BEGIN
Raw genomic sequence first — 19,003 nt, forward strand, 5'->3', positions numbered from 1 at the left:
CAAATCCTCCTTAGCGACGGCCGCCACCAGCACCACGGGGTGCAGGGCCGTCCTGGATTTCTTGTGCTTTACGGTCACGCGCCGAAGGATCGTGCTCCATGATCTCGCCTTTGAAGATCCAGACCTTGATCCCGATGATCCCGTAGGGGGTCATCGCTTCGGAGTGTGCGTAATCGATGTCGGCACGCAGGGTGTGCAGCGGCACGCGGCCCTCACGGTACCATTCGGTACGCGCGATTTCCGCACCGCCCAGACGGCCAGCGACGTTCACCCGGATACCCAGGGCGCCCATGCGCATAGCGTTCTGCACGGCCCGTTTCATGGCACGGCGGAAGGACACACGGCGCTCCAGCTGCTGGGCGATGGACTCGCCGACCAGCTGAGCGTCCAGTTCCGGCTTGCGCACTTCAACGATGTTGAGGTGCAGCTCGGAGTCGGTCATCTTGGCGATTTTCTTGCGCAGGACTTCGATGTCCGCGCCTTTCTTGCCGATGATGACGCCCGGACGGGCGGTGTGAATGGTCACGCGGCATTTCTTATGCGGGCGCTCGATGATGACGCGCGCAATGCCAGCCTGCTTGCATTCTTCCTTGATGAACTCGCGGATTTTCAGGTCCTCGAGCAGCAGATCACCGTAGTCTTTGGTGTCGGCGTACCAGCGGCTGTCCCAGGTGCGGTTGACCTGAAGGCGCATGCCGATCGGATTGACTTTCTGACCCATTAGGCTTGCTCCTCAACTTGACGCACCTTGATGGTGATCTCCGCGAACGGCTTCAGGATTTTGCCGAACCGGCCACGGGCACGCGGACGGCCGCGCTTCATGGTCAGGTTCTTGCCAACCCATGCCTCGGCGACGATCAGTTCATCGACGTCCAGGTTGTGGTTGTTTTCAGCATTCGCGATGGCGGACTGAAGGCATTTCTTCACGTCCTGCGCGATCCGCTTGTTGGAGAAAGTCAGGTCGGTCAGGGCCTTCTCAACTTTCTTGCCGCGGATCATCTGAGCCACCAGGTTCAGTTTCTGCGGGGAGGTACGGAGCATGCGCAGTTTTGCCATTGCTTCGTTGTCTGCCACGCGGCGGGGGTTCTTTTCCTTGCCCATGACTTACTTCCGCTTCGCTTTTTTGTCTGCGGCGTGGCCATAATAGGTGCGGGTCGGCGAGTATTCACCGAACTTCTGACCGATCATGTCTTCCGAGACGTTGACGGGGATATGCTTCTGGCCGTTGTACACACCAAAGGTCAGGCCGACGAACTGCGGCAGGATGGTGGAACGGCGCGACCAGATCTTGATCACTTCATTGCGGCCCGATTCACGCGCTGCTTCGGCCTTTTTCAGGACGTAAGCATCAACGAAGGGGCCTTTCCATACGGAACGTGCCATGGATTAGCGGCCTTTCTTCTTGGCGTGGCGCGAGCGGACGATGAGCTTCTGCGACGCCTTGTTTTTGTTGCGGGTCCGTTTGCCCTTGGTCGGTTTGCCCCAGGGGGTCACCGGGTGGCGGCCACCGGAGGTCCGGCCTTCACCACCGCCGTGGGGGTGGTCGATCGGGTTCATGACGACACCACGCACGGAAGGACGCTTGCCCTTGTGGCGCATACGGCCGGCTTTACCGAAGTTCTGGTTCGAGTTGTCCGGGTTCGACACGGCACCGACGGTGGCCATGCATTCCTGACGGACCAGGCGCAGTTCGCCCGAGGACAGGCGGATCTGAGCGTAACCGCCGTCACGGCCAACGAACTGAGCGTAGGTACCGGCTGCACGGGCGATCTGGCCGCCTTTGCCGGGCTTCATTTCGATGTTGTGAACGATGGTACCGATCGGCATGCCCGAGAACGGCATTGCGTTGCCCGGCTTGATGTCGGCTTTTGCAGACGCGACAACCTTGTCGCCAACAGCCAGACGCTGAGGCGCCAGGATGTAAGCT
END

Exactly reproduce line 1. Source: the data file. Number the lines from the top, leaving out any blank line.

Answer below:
Raw genomic sequence first — 19,003 nt, forward strand, 5'->3', positions numbered from 1 at the left: